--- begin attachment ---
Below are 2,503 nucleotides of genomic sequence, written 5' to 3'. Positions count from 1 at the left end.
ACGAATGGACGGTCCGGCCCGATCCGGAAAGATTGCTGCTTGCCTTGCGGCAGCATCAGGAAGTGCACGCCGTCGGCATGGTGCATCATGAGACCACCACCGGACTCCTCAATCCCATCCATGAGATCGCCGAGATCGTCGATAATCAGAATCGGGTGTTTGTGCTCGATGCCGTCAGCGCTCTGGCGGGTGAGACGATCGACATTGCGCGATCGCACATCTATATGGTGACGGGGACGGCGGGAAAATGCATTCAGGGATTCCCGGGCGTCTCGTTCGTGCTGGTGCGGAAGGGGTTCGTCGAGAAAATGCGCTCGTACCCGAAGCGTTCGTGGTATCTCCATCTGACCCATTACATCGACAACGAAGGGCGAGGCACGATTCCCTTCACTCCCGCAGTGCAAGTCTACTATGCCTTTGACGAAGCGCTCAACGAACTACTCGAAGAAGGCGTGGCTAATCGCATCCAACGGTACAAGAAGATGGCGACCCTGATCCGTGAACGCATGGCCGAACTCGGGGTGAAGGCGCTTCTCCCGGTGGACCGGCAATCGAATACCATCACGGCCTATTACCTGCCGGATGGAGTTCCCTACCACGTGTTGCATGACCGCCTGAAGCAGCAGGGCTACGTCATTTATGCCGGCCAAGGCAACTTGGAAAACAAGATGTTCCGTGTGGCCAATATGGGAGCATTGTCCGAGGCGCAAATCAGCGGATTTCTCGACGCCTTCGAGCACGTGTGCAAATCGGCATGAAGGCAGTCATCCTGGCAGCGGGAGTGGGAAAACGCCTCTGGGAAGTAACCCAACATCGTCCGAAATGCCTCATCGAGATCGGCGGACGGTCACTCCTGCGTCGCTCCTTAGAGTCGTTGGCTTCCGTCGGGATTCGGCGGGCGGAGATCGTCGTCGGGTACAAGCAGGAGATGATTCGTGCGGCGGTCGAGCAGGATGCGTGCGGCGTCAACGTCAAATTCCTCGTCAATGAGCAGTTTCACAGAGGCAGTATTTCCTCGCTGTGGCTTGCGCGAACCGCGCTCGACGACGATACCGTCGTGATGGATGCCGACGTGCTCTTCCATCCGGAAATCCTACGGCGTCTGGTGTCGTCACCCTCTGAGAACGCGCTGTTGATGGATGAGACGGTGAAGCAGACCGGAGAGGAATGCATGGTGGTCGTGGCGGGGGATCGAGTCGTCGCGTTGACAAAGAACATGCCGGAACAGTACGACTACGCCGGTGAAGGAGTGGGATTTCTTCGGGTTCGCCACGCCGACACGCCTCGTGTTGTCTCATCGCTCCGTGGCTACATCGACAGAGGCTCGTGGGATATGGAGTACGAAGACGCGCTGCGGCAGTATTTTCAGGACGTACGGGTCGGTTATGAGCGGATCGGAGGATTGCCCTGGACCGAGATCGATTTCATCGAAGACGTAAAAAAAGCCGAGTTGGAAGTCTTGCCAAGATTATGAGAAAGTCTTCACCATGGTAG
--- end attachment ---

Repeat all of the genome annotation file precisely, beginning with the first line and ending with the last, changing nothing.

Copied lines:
Below are 2,503 nucleotides of genomic sequence, written 5' to 3'. Positions count from 1 at the left end.
ACGAATGGACGGTCCGGCCCGATCCGGAAAGATTGCTGCTTGCCTTGCGGCAGCATCAGGAAGTGCACGCCGTCGGCATGGTGCATCATGAGACCACCACCGGACTCCTCAATCCCATCCATGAGATCGCCGAGATCGTCGATAATCAGAATCGGGTGTTTGTGCTCGATGCCGTCAGCGCTCTGGCGGGTGAGACGATCGACATTGCGCGATCGCACATCTATATGGTGACGGGGACGGCGGGAAAATGCATTCAGGGATTCCCGGGCGTCTCGTTCGTGCTGGTGCGGAAGGGGTTCGTCGAGAAAATGCGCTCGTACCCGAAGCGTTCGTGGTATCTCCATCTGACCCATTACATCGACAACGAAGGGCGAGGCACGATTCCCTTCACTCCCGCAGTGCAAGTCTACTATGCCTTTGACGAAGCGCTCAACGAACTACTCGAAGAAGGCGTGGCTAATCGCATCCAACGGTACAAGAAGATGGCGACCCTGATCCGTGAACGCATGGCCGAACTCGGGGTGAAGGCGCTTCTCCCGGTGGACCGGCAATCGAATACCATCACGGCCTATTACCTGCCGGATGGAGTTCCCTACCACGTGTTGCATGACCGCCTGAAGCAGCAGGGCTACGTCATTTATGCCGGCCAAGGCAACTTGGAAAACAAGATGTTCCGTGTGGCCAATATGGGAGCATTGTCCGAGGCGCAAATCAGCGGATTTCTCGACGCCTTCGAGCACGTGTGCAAATCGGCATGAAGGCAGTCATCCTGGCAGCGGGAGTGGGAAAACGCCTCTGGGAAGTAACCCAACATCGTCCGAAATGCCTCATCGAGATCGGCGGACGGTCACTCCTGCGTCGCTCCTTAGAGTCGTTGGCTTCCGTCGGGATTCGGCGGGCGGAGATCGTCGTCGGGTACAAGCAGGAGATGATTCGTGCGGCGGTCGAGCAGGATGCGTGCGGCGTCAACGTCAAATTCCTCGTCAATGAGCAGTTTCACAGAGGCAGTATTTCCTCGCTGTGGCTTGCGCGAACCGCGCTCGACGACGATACCGTCGTGATGGATGCCGACGTGCTCTTCCATCCGGAAATCCTACGGCGTCTGGTGTCGTCACCCTCTGAGAACGCGCTGTTGATGGATGAGACGGTGAAGCAGACCGGAGAGGAATGCATGGTGGTCGTGGCGGGGGATCGAGTCGTCGCGTTGACAAAGAACATGCCGGAACAGTACGACTACGCCGGTGAAGGAGTGGGATTTCTTCGGGTTCGCCACGCCGACACGCCTCGTGTTGTCTCATCGCTCCGTGGCTACATCGACAGAGGCTCGTGGGATATGGAGTACGAAGACGCGCTGCGGCAGTATTTTCAGGACGTACGGGTCGGTTATGAGCGGATCGGAGGATTGCCCTGGACCGAGATCGATTTCATCGAAGACGTAAAAAAAGCCGAGTTGGAAGTCTTGCCAAGATTATGAGAAAGTCTTCACCATGGTAG